LAS VEGAS— A Nevada state court judge today granted the Center for Biological Diversity’s motion to challenge a lawsuit filed by rancher Cliven Bundy, who wants to seize more than 58 million acres of publicly owned federal lands, including national parks and monuments. Having granted the Center “intervenor” status in the case, the court can soon consider the Center’s motion to dismiss Bundy’s case.
“Cliven Bundy’s futile, rambling case is based on discredited legal theories. It’s a waste of the court’s time and taxpayer money,” said Kierán Suckling, executive director of the Center. “Bundy already owes more than a million dollars in grazing fees after flouting the law for decades and trashing critical wildlife habitat. I’m pleased the court has allowed us to intervene in this case. Hopefully the next step will be to dismiss it.”
The Center for Biological Diversity is asking a judge in Nevada to dismiss Cliven Bundy’s latest lawsuit seeking state control of federal land, arguing his claims lack merit and have been rejected numerous times already.
The center on Thursday filed a request to dismiss Bundy’s lawsuit and a motion to intervene in the case in Clark County District Court in Las Vegas. The center is a nonprofit environmental organization that cites protecting endangered species and their habitats as its mission.
Interior Department Secretary Ryan Zinke on Tuesday recommended shrinking the boundaries of Gold Butte National Monument in a move that distressed conservationists, who have fought for years to protect the land near Mesquite. Zinke’s report came one day after the president slashed the size of two national monuments in Utah, a move that has already sparked a lawsuit.
Compared to the wholesale changes the president approved in Utah, any adjustments to Gold Butte are expected to be minor. But Zinke’s recommendations, although similar to a leaked draft in September, carry a symbolic weight for the area. They signal a major reversal of public lands policy that comes almost exactly one year after President Obama designated the nearly 300,000 acres that start about 10 miles from the site of the 2014 Bundy standoff.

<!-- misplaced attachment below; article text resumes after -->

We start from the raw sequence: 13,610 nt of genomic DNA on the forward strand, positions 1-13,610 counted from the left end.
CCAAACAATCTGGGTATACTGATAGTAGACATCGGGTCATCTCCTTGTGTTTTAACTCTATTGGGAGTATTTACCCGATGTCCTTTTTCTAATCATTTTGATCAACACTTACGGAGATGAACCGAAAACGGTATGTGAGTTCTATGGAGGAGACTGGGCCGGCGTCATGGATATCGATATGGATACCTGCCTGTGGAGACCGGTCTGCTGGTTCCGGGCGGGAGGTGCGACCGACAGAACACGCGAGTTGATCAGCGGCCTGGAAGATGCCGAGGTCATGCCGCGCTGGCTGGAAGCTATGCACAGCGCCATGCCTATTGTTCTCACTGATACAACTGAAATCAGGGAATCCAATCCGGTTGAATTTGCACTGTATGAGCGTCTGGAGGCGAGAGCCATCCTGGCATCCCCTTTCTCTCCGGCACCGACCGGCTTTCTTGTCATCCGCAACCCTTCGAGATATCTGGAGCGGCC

“We will fight it in court,” Patrick Donnelly, Nevada state director at the Center for Biological Diversity wrote in an email. “And we will win.”
The Center for Biological Diversity and the Sierra Club filed a lawsuit this week challenging the U.S. Bureau of Land Management’s June sale of oil and gas leases in parts of Nevada, including Nye County.
On June 14, the BLM offered nearly 200,000 acres of public lands in Nevada’s Battle Mountain district for fossil fuel development, including fracking. Among the affected areas are Big Smoky and Railroad valleys in Nye County, Diamond Valley in Eureka County and the Diamond, Fish Creek and Sulphur Creek mountain ranges.
The lawsuit, filed Monday in the federal court district of Nevada in Reno, alleges the BLM failed to consider the potential consequences of oil drilling in the area, from contamination of critical desert water sources to increased seismic activity and emission of climate-altering greenhouse gases.